Sydney study makes qubits fit
Australian researchers have overcome a fundamental hurdle to building quantum computers in silicon.
The local team has demonstrated that the state, or value, of a quantum bit (qubit) in silicon can be read out without having readout sensors alongside the qubits.
Given that billions of qubits in complex arrays will be needed to drive quantum computers, fitting them all in is a major design challenge.
By removing the need for parallel readout sensors, the new research allows for a computing architecture that is much simpler, meaning many more qubits can be built alongside each other.
Professor Andrew Dzurak from UNSW explained the advance.
“This paper has combined using a single-gate electrode technique to read-out information – a method developed by David Reilly’s group in 2013 – with the requirement for single-shot readout of qubits that can be manufactured using existing silicon chip technology – a capability we developed in 2014. This mix is very important for scalability,” he said.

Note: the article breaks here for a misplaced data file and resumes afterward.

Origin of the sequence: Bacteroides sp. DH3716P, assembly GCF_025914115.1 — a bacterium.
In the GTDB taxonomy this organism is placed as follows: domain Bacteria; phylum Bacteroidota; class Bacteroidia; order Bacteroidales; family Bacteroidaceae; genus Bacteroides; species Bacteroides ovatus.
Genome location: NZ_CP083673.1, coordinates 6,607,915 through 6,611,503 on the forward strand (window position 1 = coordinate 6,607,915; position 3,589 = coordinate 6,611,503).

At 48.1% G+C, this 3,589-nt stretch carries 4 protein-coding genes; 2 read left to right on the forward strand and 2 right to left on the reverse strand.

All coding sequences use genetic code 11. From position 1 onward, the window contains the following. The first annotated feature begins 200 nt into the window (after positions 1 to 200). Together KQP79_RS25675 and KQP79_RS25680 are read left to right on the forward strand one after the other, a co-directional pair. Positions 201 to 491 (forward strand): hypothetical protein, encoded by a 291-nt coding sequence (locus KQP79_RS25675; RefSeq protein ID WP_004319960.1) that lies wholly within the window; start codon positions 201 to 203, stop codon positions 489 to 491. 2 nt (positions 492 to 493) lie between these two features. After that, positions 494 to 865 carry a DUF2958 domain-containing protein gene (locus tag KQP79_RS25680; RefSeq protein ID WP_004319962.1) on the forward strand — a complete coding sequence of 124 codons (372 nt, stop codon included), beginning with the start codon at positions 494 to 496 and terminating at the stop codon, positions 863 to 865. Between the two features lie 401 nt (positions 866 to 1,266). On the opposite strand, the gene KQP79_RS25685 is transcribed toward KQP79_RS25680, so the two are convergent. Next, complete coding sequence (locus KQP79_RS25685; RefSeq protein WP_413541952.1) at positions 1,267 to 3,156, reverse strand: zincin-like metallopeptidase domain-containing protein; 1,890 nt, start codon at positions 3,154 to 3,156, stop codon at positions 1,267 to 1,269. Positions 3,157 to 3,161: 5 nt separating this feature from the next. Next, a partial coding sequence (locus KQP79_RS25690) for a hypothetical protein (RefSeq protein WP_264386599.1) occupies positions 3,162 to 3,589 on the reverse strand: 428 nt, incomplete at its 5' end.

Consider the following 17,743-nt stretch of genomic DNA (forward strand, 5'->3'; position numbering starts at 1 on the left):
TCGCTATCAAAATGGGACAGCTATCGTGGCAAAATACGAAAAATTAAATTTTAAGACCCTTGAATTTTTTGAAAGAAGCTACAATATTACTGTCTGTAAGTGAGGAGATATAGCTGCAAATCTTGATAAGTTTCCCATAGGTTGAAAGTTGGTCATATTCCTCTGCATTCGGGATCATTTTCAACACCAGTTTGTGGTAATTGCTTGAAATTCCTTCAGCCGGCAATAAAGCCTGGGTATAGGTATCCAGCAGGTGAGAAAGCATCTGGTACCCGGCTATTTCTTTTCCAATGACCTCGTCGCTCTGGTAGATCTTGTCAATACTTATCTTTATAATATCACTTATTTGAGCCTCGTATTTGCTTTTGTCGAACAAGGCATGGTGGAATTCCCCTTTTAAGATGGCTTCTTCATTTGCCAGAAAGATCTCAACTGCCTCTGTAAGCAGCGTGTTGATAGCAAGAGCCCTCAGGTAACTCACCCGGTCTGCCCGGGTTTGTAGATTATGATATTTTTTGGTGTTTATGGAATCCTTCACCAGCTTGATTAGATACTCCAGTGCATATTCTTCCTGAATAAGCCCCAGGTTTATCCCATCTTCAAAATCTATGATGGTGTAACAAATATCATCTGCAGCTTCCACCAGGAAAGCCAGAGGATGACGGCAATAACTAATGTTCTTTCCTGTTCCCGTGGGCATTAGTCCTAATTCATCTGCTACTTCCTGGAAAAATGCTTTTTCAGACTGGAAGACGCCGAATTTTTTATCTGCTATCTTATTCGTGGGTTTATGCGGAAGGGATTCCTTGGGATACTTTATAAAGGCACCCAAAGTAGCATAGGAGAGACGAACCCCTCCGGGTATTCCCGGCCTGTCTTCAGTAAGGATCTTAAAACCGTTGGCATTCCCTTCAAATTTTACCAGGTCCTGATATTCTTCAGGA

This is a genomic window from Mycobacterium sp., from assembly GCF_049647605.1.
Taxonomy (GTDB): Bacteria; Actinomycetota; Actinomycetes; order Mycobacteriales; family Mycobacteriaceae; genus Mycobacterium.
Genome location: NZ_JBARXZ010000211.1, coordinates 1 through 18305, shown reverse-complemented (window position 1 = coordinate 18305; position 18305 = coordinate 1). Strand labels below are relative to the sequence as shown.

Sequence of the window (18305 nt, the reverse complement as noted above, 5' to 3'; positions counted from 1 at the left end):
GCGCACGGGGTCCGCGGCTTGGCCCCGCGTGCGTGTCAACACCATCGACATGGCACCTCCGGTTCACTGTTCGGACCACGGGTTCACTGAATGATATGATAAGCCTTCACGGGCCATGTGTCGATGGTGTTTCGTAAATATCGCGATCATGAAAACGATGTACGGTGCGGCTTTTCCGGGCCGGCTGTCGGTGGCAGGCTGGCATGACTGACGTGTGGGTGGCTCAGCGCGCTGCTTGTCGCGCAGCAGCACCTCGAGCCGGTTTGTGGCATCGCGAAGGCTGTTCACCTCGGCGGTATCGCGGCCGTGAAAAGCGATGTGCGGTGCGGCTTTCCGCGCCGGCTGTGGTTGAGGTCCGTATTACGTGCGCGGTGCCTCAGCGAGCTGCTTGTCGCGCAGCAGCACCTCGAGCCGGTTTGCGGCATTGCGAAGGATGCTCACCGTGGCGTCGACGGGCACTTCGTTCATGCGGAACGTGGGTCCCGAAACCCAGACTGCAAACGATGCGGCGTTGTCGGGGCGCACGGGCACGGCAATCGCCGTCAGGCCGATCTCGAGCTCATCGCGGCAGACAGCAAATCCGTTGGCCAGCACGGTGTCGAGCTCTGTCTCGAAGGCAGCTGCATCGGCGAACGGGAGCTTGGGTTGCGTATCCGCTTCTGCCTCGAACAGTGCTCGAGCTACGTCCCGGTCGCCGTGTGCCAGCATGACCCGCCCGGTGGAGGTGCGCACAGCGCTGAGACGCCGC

“Four research teams across the world have developed very similar read-out techniques in silicon basically at the same time, all based on David’s single-gate technique.
“Two of them in Australia, one in France and one in the Netherlands,” Professor Dzurak said.
“This is a great result that shows that scientific collaboration is key to achieving a fault-tolerant, universal quantum computer,” said his colleague, Professor David Reilly from the University of Sydney.
“Such a machine will not be built in a single laboratory or a single institute. It will require cooperation on a global scale, working with some of the biggest technology companies in the world.”
The results have been published in Nature Nanotechnology.